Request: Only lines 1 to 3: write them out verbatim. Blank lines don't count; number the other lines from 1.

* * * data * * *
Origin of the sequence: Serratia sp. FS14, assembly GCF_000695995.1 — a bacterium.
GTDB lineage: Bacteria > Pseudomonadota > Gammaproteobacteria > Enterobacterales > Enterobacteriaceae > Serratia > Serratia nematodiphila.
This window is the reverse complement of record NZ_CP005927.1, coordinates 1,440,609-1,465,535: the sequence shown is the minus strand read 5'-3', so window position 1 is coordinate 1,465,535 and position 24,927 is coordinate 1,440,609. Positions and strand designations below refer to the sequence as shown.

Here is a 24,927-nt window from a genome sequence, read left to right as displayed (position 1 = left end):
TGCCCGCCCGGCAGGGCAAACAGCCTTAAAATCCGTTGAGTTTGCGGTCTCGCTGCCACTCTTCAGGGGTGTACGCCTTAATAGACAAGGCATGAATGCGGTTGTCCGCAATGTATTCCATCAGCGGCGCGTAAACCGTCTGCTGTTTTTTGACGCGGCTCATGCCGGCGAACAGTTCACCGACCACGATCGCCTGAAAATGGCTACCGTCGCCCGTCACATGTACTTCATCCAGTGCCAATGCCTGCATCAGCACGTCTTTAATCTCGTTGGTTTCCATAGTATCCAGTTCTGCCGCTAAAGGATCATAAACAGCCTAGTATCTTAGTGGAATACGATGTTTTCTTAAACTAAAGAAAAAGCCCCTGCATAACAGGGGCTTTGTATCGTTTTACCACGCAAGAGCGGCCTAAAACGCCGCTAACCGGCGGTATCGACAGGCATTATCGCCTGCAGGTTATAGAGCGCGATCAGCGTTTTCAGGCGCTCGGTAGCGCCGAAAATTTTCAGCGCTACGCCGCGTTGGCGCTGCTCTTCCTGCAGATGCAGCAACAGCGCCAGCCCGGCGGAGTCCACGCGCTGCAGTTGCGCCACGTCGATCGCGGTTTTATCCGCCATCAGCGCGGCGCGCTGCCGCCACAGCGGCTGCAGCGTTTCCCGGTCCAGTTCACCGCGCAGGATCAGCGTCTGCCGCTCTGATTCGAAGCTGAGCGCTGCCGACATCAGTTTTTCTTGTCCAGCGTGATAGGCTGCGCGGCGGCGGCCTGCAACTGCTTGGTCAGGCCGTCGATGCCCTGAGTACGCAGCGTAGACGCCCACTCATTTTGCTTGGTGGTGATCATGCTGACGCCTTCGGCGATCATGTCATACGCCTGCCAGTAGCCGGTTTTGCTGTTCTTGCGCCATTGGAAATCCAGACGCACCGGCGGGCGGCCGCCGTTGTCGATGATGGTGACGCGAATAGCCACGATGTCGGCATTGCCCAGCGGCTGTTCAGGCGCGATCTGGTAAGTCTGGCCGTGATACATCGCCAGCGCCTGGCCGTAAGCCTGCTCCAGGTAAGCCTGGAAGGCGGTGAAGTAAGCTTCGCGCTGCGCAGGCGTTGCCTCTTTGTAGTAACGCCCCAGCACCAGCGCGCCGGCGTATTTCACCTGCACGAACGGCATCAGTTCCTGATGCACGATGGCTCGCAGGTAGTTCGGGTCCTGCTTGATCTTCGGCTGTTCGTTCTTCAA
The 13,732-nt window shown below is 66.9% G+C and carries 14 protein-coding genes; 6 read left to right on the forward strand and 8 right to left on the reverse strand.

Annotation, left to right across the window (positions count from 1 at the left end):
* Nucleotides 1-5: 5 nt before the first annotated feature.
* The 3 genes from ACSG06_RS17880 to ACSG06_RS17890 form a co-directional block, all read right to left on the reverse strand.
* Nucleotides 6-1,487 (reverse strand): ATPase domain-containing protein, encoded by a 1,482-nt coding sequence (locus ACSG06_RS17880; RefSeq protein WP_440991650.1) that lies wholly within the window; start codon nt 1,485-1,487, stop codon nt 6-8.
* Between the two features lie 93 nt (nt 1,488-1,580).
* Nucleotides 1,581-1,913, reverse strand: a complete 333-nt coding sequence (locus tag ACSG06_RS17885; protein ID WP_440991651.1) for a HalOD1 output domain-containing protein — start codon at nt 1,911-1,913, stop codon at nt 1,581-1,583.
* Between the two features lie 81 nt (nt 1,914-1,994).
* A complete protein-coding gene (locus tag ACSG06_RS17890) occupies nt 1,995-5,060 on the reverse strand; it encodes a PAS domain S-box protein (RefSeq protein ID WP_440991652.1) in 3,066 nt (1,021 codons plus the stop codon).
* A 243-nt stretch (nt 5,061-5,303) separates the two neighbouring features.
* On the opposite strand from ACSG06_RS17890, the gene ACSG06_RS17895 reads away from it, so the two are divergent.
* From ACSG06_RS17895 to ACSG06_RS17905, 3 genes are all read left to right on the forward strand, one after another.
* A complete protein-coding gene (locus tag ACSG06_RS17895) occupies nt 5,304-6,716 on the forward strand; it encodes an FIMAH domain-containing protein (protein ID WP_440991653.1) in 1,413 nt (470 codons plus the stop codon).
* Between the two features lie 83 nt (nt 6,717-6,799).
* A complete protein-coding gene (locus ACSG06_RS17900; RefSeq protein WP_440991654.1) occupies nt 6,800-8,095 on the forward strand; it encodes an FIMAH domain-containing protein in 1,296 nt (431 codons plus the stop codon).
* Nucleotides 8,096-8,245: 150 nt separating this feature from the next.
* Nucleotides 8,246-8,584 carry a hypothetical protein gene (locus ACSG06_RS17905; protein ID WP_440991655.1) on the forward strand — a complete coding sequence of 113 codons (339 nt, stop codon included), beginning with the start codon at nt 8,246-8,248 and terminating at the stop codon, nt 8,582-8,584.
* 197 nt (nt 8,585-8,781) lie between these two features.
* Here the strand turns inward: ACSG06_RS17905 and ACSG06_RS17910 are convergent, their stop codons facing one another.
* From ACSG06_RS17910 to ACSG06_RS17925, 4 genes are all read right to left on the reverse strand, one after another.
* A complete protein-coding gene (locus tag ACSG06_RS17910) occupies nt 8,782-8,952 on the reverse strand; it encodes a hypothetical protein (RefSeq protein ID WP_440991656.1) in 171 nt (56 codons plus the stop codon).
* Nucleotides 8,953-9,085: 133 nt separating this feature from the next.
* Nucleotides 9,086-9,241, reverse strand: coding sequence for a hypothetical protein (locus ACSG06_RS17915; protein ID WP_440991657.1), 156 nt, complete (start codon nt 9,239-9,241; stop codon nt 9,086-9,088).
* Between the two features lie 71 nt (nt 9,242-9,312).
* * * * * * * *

Origin of the sequence: Serratia sp. FS14, assembly GCF_000695995.1 — a bacterium.
GTDB lineage: Bacteria > Pseudomonadota > Gammaproteobacteria > Enterobacterales > Enterobacteriaceae > Serratia > Serratia nematodiphila.
This window is the reverse complement of record NZ_CP005927.1, coordinates 1,440,609-1,465,535: the sequence shown is the minus strand read 5'-3', so window position 1 is coordinate 1,465,535 and position 24,927 is coordinate 1,440,609. Positions and strand designations below refer to the sequence as shown.